Transition went well. I skipped the socks for the bike and put them next to my run shoes. I purchased some spray on sunscreen this year, so I gave my shoulders and arms and good spray since they typically get baked on these races. I don’t usually wear tank-style shirts so my upper arms arm prime sun meat. The spray worked well.
The T1 exit contains the timing mat for the bike start and then there is a tenth of a mile jog with your bike to the mount area. Again, more transition time is added to your bike time. This kind of bugs me, can you tell?
This bike course is flat and fast. There was minimal winds this morning too, except for a very light breeze out of the North. This gave a little tailwind on the way out to the turnaround. Riding out at 20+ MPH you could hardly tell, but coming back was a little more noticeable.
I had peformed an race analysis for this event using Best Bike Splits web site. The site recommended that I maintain an average of about 213 watts over the course. I performed this using my last FTP test, which was done late last season. Probably not real accurate for my current level, but I never got around to doing one lately. So I ended up staying a little bit below that in the low 200’s. Regardless I was keeping a good clip and I was feeling really strong most of the way.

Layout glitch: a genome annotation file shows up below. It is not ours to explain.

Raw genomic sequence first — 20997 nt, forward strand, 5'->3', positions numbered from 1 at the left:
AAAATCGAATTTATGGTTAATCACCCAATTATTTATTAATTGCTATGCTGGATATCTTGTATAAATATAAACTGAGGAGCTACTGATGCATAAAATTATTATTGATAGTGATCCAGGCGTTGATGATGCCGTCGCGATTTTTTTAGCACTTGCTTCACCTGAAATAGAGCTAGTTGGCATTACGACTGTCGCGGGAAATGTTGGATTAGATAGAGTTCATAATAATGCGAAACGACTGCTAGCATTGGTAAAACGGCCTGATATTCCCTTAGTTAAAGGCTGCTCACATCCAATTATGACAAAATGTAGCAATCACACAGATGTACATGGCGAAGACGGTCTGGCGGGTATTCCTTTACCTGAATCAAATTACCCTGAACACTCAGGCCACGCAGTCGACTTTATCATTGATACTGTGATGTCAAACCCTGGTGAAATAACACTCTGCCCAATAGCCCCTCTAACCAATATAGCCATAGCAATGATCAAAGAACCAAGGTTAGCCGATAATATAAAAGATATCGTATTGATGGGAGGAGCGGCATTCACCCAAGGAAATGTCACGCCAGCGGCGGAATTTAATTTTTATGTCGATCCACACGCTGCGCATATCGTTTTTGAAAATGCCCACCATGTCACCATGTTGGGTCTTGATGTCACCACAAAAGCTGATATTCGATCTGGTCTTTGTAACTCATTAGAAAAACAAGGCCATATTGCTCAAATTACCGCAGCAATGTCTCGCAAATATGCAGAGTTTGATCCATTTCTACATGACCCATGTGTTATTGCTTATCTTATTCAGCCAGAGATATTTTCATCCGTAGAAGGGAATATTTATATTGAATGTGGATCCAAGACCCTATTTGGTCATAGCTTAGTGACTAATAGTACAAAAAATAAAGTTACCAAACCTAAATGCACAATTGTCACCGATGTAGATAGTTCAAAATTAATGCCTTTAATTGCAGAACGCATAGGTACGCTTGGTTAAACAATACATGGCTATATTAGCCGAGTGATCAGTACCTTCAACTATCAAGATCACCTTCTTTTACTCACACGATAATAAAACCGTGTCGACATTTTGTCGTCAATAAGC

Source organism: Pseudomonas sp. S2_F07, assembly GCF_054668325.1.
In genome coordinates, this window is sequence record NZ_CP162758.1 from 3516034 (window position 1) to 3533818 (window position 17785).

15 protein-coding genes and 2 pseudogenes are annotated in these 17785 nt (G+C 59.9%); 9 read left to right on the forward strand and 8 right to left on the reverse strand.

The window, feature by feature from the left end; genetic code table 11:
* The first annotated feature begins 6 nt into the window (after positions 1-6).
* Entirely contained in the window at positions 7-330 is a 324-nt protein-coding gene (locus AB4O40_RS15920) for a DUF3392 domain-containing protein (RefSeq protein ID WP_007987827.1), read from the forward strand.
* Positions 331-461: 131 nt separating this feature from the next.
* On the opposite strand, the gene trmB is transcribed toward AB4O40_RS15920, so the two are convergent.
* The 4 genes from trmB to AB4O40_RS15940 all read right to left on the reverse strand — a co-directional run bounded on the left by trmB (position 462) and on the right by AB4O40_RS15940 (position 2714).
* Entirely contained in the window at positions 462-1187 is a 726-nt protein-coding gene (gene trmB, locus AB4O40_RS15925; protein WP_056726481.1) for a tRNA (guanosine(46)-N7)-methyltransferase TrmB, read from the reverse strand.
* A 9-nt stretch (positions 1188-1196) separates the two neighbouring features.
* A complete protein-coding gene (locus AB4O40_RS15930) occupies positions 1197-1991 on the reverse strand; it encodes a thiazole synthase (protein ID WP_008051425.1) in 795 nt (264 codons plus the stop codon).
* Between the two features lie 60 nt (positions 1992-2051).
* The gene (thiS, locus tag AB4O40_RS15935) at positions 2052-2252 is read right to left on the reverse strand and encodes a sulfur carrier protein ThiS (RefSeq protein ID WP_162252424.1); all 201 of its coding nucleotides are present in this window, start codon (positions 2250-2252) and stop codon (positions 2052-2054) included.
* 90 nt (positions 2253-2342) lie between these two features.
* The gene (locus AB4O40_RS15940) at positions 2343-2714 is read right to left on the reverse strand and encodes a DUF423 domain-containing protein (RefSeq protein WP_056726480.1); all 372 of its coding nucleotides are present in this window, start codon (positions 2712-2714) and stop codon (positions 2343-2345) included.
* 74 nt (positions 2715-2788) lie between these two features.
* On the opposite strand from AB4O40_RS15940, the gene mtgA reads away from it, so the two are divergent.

There was a lot of drafting going on in this race. There was one guy I was behind for a while that was going at my pace, but I tried to keep him about 4-10 bike lengths ahead of me. One guy came up beside me and told me stay behind him and he stay behind me. “Huh?!” I never had anyone do that before. I ended passing the guy ahead of me after he got too close and we hopscotched each other a few more times for the whole race. Eventually everyone spaced out and on the second loop I was one my own most of the time. I prefer that.
The 10 miles heading back was definitely a little more taxing on the legs. The North breeze was more of a headwind and it picked up as the morning progressed. I finished the first loop in about 43 minutes, which was a little faster than I had planned. I passed Denise and Kiersten at the turnaround and they were not even looking.
I finished a bottle of Skratch Labs hydration and nibbled on my chunks of Amrita bars the entire bike. I was starting to feel a bit full on the 2nd loop, so I cut back on the eating a bit. This isn’t an Ironman smorgasboard!
On the last 10 miles I was starting to question whether I went too hard on the bike. It is such a fast course that it is easy to get carried away. But, my legs were starting to feel a little crampy and taxed. Hmmm?